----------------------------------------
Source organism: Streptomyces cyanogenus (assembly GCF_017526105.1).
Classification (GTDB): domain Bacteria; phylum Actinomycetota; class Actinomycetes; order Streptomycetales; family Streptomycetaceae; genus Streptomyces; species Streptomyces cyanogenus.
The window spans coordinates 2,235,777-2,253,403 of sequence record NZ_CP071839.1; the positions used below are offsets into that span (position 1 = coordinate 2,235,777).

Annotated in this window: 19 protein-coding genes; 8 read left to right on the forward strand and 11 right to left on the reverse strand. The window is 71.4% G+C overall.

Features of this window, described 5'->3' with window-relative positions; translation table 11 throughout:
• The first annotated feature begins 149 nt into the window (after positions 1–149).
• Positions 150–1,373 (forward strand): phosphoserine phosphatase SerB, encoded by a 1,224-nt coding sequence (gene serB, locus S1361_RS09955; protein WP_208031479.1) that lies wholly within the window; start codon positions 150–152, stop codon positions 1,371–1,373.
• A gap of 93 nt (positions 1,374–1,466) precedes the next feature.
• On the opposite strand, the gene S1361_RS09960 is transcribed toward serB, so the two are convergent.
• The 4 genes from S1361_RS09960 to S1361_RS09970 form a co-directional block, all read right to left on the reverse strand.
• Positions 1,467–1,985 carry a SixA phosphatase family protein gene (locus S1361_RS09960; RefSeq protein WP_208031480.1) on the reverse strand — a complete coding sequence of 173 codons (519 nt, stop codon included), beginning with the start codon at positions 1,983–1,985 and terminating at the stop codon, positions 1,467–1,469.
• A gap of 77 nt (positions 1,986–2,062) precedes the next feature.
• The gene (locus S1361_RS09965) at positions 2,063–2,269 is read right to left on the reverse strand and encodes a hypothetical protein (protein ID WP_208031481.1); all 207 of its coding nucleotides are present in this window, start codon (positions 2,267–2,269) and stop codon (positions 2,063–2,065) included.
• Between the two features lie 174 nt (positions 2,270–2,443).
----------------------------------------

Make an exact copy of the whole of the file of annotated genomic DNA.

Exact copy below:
Source organism: Streptomyces cyanogenus (assembly GCF_017526105.1).
Classification (GTDB): domain Bacteria; phylum Actinomycetota; class Actinomycetes; order Streptomycetales; family Streptomycetaceae; genus Streptomyces; species Streptomyces cyanogenus.
The window spans coordinates 2,235,777-2,253,403 of sequence record NZ_CP071839.1; the positions used below are offsets into that span (position 1 = coordinate 2,235,777).

Annotated in this window: 19 protein-coding genes; 8 read left to right on the forward strand and 11 right to left on the reverse strand. The window is 71.4% G+C overall.

Features of this window, described 5'->3' with window-relative positions; translation table 11 throughout:
• The first annotated feature begins 149 nt into the window (after positions 1–149).
• Positions 150–1,373 (forward strand): phosphoserine phosphatase SerB, encoded by a 1,224-nt coding sequence (gene serB, locus S1361_RS09955; protein WP_208031479.1) that lies wholly within the window; start codon positions 150–152, stop codon positions 1,371–1,373.
• A gap of 93 nt (positions 1,374–1,466) precedes the next feature.
• On the opposite strand, the gene S1361_RS09960 is transcribed toward serB, so the two are convergent.
• The 4 genes from S1361_RS09960 to S1361_RS09970 form a co-directional block, all read right to left on the reverse strand.
• Positions 1,467–1,985 carry a SixA phosphatase family protein gene (locus S1361_RS09960; RefSeq protein WP_208031480.1) on the reverse strand — a complete coding sequence of 173 codons (519 nt, stop codon included), beginning with the start codon at positions 1,983–1,985 and terminating at the stop codon, positions 1,467–1,469.
• A gap of 77 nt (positions 1,986–2,062) precedes the next feature.
• The gene (locus S1361_RS09965) at positions 2,063–2,269 is read right to left on the reverse strand and encodes a hypothetical protein (protein ID WP_208031481.1); all 207 of its coding nucleotides are present in this window, start codon (positions 2,267–2,269) and stop codon (positions 2,063–2,065) included.
• Between the two features lie 174 nt (positions 2,270–2,443).